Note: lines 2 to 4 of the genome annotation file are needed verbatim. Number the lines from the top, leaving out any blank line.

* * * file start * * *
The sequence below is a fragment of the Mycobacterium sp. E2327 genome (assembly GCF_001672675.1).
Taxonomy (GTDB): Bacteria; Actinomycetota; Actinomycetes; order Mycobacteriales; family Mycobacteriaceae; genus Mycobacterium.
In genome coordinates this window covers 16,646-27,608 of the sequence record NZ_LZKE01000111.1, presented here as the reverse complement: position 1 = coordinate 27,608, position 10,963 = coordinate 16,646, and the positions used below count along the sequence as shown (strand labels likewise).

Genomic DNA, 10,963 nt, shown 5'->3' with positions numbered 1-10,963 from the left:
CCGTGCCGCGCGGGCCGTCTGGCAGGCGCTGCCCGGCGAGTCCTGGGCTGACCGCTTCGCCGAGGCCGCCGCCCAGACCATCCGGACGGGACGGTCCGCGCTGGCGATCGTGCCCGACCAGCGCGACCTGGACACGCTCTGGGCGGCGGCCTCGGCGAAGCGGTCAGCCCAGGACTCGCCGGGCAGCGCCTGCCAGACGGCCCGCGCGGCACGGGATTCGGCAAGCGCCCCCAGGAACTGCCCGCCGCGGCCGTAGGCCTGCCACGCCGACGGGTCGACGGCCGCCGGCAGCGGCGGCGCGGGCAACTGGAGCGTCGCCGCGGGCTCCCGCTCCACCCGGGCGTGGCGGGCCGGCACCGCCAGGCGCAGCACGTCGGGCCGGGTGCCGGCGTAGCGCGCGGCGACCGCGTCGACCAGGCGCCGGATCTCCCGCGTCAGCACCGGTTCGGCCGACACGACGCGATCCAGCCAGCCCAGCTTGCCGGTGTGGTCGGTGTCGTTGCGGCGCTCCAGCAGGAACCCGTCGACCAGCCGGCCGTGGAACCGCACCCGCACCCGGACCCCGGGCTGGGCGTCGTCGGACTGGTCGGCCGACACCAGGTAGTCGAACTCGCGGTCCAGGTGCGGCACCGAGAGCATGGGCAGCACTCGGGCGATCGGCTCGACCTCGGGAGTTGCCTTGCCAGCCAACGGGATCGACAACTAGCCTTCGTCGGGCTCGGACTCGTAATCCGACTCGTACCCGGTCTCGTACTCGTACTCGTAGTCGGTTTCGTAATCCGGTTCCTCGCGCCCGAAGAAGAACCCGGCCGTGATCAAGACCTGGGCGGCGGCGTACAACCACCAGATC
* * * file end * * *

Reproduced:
Taxonomy (GTDB): Bacteria; Actinomycetota; Actinomycetes; order Mycobacteriales; family Mycobacteriaceae; genus Mycobacterium.
In genome coordinates this window covers 16,646-27,608 of the sequence record NZ_LZKE01000111.1, presented here as the reverse complement: position 1 = coordinate 27,608, position 10,963 = coordinate 16,646, and the positions used below count along the sequence as shown (strand labels likewise).

Genomic DNA, 10,963 nt, shown 5'->3' with positions numbered 1-10,963 from the left: